Ontario township abandons water privatization scheme

By scrapping the plan for a P3 privatization scheme the Township of Mapleton saved between $2 million and $3 million.

Ottawa (07 Aug. 2020) — Last week the Township of Mapleton decided to abandon plans to use a P3 privatization scheme for its water and sewer system. The decision is good news for everyone familiar with the problems caused by privatizing water and sewer services. However, it also raises even more questions about why the Canada Infrastructure Bank is subsidizing the privatization of infrastructure.

P3 privatization scheme cost as much as $3 million more

Mapleton received 3 bids in response to the request for proposal (RFP) for the P3 privatization scheme. One didn’t meet Mapleton’s requirements, one didn’t include the cost of a number of measures that would be needed, and the third was for $20.5 million.

Even allowing for the fact thsy payments for P3 privatization are spread over a long period of time — and that the privatization industry has a long history of manipulating calculations like this to make privatization seem cheaper than it really is — the cost in todays dollars was still between $8.3 million and $9.7 million. In contrast, the estimated cost of public procurement using the capital reserve was only $6.4 million.

By scrapping the plan for a P3 privatization scheme the Township of Mapleton saved between $2 million and $3 million.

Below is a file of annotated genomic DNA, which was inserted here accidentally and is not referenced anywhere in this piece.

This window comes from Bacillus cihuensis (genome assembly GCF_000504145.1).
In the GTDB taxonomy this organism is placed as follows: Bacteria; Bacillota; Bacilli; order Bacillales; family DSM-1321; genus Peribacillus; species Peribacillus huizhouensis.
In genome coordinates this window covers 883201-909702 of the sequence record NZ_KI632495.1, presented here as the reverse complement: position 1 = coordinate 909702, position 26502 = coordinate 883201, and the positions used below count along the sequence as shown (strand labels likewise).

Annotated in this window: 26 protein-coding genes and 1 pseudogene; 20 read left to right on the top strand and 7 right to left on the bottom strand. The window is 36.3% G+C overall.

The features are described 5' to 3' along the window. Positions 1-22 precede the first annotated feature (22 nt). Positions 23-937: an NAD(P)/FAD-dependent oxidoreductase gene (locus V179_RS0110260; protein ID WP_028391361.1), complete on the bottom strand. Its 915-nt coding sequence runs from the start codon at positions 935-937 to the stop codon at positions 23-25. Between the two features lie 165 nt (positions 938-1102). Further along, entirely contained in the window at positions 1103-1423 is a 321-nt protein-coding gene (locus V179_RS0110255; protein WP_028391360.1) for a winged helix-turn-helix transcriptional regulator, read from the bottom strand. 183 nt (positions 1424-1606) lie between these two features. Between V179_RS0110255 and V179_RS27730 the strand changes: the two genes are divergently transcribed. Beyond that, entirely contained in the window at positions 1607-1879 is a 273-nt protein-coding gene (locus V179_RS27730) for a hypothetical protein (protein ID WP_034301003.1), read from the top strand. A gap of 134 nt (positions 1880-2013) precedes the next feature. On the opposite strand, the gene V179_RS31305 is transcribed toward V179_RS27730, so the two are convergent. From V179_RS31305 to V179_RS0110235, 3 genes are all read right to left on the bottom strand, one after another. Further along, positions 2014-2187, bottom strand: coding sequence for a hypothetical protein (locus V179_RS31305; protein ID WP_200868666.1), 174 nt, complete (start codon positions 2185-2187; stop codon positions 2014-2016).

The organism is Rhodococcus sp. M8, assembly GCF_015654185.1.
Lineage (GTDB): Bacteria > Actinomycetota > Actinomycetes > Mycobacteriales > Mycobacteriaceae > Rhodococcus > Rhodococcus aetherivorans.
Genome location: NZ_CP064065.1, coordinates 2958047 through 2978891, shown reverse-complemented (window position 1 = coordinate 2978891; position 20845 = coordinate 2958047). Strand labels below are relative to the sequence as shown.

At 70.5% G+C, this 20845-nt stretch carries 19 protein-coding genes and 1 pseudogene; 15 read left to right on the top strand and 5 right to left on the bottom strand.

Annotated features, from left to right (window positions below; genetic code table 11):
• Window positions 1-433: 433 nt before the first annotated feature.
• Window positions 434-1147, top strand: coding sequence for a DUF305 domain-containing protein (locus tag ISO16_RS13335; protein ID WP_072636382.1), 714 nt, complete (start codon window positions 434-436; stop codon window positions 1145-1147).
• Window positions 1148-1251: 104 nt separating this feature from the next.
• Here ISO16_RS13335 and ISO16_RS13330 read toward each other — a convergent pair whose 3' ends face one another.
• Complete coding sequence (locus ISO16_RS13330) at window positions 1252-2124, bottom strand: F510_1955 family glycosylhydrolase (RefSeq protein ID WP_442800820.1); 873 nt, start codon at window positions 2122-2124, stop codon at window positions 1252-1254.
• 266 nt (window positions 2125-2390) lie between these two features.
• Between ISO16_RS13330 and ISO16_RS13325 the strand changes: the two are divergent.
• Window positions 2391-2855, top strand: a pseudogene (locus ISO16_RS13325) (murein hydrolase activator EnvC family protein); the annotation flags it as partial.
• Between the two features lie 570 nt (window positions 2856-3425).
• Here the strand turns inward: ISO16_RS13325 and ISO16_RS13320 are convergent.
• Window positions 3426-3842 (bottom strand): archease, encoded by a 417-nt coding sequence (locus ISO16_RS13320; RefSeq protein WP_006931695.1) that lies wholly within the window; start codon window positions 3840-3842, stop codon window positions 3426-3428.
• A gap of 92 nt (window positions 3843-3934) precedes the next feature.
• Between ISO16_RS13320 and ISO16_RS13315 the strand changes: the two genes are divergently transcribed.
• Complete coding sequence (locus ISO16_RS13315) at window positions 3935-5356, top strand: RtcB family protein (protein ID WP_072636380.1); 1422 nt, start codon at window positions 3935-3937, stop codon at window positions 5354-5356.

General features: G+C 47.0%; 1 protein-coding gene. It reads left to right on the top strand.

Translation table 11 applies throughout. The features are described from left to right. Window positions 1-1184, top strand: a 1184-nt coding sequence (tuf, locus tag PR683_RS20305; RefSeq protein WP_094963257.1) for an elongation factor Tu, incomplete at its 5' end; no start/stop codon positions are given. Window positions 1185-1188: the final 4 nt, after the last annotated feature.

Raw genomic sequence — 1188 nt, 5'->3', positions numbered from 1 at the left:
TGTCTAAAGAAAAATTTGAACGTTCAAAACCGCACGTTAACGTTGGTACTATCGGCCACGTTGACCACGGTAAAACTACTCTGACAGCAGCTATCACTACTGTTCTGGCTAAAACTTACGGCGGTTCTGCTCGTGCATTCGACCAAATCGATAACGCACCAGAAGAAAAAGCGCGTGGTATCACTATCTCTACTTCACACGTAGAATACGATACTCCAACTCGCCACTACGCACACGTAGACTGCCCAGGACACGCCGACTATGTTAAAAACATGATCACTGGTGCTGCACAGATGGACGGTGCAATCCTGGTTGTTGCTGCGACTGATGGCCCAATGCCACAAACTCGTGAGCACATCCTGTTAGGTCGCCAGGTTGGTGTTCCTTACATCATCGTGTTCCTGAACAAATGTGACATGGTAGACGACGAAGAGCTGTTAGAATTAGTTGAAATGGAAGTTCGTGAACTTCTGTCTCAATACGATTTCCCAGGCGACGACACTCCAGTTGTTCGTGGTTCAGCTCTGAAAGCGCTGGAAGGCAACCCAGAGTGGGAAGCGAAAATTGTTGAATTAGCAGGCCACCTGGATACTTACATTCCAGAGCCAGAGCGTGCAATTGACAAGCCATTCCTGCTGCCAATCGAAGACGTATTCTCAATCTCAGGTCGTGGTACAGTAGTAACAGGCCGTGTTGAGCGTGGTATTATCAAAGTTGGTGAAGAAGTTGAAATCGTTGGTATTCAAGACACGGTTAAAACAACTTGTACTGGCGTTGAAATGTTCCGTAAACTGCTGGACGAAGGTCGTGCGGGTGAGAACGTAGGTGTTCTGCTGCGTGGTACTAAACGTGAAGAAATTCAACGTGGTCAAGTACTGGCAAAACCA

P3 scrapped, even though Canada Infrastructure Bank offered low-cost financing

When Mapleton was considering a P3 privatization scheme, the federal government’s Canada Infrastructure Bank offered a debt financing package of up to $20 million that would be available to the private consortium that received the contract for the P3. This was intended to “improve the cost of project financing and attract private capital expertise.” However, even $20 million in financing wasn’t enough to make privatization look good.

Federal government missed opportunity when it set up the Canada Infrastructure Bank

What’s so sad about the Canada Infrastructure Bank using public funds to subsidize P3 privatization schemes is the opportunity that has been missed. Canadian communities do need help paying for much-needed infrastructure. If the Canada Infrastructure Bank were providing low-cost financing for publicly delivered infrastructure it would be performing a valuable role.


The National Union of Public and General Employees (NUPGE) is one of Canada's largest labour organizations with over 390,000 members. Our mission is to improve the lives of working families and to build a stronger Canada by ensuring our common wealth is used for the common good. — NUPGE